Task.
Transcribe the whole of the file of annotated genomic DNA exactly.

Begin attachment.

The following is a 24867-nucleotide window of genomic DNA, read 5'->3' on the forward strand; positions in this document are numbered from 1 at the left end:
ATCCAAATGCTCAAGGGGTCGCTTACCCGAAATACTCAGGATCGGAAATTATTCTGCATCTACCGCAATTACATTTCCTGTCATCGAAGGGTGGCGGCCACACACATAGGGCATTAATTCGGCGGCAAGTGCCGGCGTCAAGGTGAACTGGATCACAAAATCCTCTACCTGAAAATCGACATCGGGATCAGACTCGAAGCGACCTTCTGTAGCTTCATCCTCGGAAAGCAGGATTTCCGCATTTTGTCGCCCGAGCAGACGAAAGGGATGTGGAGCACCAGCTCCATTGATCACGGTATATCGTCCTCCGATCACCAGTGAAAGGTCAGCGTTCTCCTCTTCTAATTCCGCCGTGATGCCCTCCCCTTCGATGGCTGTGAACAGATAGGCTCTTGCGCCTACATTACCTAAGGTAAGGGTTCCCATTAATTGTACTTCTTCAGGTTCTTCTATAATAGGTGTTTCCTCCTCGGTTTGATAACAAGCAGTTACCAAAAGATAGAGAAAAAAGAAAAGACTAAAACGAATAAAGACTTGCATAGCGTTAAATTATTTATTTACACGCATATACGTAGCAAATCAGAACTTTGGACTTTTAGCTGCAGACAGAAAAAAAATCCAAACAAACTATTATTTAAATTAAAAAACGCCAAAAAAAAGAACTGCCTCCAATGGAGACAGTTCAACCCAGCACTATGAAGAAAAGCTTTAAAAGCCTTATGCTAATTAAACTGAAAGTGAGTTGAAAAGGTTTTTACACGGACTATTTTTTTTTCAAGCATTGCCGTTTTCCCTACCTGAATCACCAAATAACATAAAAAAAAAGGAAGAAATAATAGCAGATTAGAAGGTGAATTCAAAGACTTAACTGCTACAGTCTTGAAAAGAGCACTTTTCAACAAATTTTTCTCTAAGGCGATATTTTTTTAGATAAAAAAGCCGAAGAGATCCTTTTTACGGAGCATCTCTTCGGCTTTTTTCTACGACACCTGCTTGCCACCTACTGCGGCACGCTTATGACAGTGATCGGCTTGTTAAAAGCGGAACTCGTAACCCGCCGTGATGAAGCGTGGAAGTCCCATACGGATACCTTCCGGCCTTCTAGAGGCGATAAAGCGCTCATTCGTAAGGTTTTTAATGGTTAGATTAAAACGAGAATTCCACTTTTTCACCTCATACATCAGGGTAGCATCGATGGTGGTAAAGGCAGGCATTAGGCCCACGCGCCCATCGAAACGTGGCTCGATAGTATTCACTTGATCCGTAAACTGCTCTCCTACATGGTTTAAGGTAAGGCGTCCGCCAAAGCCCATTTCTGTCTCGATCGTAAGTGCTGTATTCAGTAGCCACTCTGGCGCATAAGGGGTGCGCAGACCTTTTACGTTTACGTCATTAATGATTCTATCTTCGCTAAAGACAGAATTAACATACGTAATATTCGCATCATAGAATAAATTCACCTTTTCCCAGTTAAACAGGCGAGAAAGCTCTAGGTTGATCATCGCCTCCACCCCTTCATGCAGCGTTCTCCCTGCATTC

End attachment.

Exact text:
The following is a 24867-nucleotide window of genomic DNA, read 5'->3' on the forward strand; positions in this document are numbered from 1 at the left end:
ATCCAAATGCTCAAGGGGTCGCTTACCCGAAATACTCAGGATCGGAAATTATTCTGCATCTACCGCAATTACATTTCCTGTCATCGAAGGGTGGCGGCCACACACATAGGGCATTAATTCGGCGGCAAGTGCCGGCGTCAAGGTGAACTGGATCACAAAATCCTCTACCTGAAAATCGACATCGGGATCAGACTCGAAGCGACCTTCTGTAGCTTCATCCTCGGAAAGCAGGATTTCCGCATTTTGTCGCCCGAGCAGACGAAAGGGATGTGGAGCACCAGCTCCATTGATCACGGTATATCGTCCTCCGATCACCAGTGAAAGGTCAGCGTTCTCCTCTTCTAATTCCGCCGTGATGCCCTCCCCTTCGATGGCTGTGAACAGATAGGCTCTTGCGCCTACATTACCTAAGGTAAGGGTTCCCATTAATTGTACTTCTTCAGGTTCTTCTATAATAGGTGTTTCCTCCTCGGTTTGATAACAAGCAGTTACCAAAAGATAGAGAAAAAAGAAAAGACTAAAACGAATAAAGACTTGCATAGCGTTAAATTATTTATTTACACGCATATACGTAGCAAATCAGAACTTTGGACTTTTAGCTGCAGACAGAAAAAAAATCCAAACAAACTATTATTTAAATTAAAAAACGCCAAAAAAAAGAACTGCCTCCAATGGAGACAGTTCAACCCAGCACTATGAAGAAAAGCTTTAAAAGCCTTATGCTAATTAAACTGAAAGTGAGTTGAAAAGGTTTTTACACGGACTATTTTTTTTTCAAGCATTGCCGTTTTCCCTACCTGAATCACCAAATAACATAAAAAAAAAGGAAGAAATAATAGCAGATTAGAAGGTGAATTCAAAGACTTAACTGCTACAGTCTTGAAAAGAGCACTTTTCAACAAATTTTTCTCTAAGGCGATATTTTTTTAGATAAAAAAGCCGAAGAGATCCTTTTTACGGAGCATCTCTTCGGCTTTTTTCTACGACACCTGCTTGCCACCTACTGCGGCACGCTTATGACAGTGATCGGCTTGTTAAAAGCGGAACTCGTAACCCGCCGTGATGAAGCGTGGAAGTCCCATACGGATACCTTCCGGCCTTCTAGAGGCGATAAAGCGCTCATTCGTAAGGTTTTTAATGGTTAGATTAAAACGAGAATTCCACTTTTTCACCTCATACATCAGGGTAGCATCGATGGTGGTAAAGGCAGGCATTAGGCCCACGCGCCCATCGAAACGTGGCTCGATAGTATTCACTTGATCCGTAAACTGCTCTCCTACATGGTTTAAGGTAAGGCGTCCGCCAAAGCCCATTTCTGTCTCGATCGTAAGTGCTGTATTCAGTAGCCACTCTGGCGCATAAGGGGTGCGCAGACCTTTTACGTTTACGTCATTAATGATTCTATCTTCGCTAAAGACAGAATTAACATACGTAATATTCGCATCATAGAATAAATTCACCTTTTCCCAGTTAAACAGGCGAGAAAGCTCTAGGTTGATCATCGCCTCCACCCCTTCATGCAGCGTTCTCCCTGCATTC